So we returned home. We placed a small cloth with a bat’s scent into Ash’s cage to keep her warm and comfortable. We placed her in my dad’s room so he could keep a watchful eye on her. Also, he could ensure our cat would not eat Ash. After saying goodnight, we draped a black cloth around the container to keep out the light.

The next morning we looked after Ash, giving her water and food. Dad decided we should get her some food (without searching for moths!) so he and Samantha drove to City Farmers.

They returned with a container full of ‘meal worms’ which were still alive and wiggling about.

Although Ash was eating and drinking well, Dad was concerned there was something wrong with her. He took her to a veterinary clinic that specialised in native animals. Unfortunately, Ash had broken her wing and was unable to fly. This explained why she wouldn’t fly away when we tried to release her.

For a microbat that has a broken wing, life can be cruel. She normally catches her food while flying about. If she has a broken wing, she would not be able to feed herself.

The vet decided it would be kinder put Ash to sleep rather than let her suffer.

We were all upset, daddy cried, but understood it was the right decision to make.

We will never forget Ash the baby bat.

Written by Natasha Tonga

(with contributions from Samantha Tonga)

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International Bat Station

Are you a visitor to Western Australia?? Mad keen about bats too??? Then come over and see what the West Aussies have to show you.  I’d love to take you on a magical mystery tour pointing out the various bats that zoom around in our part of the world. See the different bat boxes in operation. Get up close and personal with the bats. Just for a bit of extra excitement watch out for the deadly Tiger snakes. They hunt the frogs in the lakes close by. The bats are waiting???? Evening tour consists of a one hour roaming around discovering the world of micro bats. Now this will blow you away. See the bats through a thermal imaging scope. It’s hooked to a Ipad so you can see what I see.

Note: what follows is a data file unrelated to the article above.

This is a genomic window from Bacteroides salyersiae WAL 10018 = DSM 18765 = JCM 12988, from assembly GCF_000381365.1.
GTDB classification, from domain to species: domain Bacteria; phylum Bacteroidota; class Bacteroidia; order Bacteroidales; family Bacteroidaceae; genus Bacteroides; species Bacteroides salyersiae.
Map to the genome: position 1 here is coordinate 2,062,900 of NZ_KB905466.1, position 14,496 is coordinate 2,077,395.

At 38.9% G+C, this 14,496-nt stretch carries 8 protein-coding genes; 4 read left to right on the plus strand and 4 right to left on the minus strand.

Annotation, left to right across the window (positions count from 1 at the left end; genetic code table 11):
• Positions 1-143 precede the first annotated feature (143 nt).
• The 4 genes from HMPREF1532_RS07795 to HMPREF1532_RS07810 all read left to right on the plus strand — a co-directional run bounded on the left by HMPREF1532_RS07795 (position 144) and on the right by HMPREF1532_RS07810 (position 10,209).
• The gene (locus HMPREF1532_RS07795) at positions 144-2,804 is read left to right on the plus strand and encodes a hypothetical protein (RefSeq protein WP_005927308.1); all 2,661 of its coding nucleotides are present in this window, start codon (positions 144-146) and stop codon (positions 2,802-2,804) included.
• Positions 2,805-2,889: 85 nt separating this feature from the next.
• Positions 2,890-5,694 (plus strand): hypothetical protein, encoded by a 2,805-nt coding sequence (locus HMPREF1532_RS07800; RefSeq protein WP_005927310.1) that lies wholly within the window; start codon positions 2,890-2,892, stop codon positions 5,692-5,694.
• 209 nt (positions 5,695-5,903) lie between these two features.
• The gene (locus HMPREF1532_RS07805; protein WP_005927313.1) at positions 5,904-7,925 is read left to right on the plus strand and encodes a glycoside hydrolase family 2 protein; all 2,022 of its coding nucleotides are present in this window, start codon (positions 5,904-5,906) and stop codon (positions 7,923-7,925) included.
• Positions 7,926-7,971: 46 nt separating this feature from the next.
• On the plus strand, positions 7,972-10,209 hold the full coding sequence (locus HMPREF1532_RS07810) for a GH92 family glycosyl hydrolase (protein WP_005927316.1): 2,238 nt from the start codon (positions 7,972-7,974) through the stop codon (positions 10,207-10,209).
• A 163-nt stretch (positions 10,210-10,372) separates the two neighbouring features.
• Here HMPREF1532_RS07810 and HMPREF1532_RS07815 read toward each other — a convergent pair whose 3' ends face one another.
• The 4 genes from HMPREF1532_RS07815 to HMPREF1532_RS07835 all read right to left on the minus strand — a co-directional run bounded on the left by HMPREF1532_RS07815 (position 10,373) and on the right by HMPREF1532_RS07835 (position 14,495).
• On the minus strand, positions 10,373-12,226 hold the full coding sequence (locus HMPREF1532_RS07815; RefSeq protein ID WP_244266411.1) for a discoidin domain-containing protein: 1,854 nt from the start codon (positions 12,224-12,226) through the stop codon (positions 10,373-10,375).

Cost POA.

Showing english visitors some bats

Showing english visitors some bats

 

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Build a bat box workshop

For all those batty people out there who want to build your own bat box this is it. Come and learn all about the bats. Construct the latest successful design and take it home. Simple to make and very effective.

WHERE: Herdsman Lake Wildlife Centre, Cnr Flynn & Selby Street, Wembley.

WHEN: 11th August 2012

TIME: 10am to 12pm

COST: Ask when you book.

BOOKINGS: 9387 6079

Put it into your calendar….

Building the bat boxes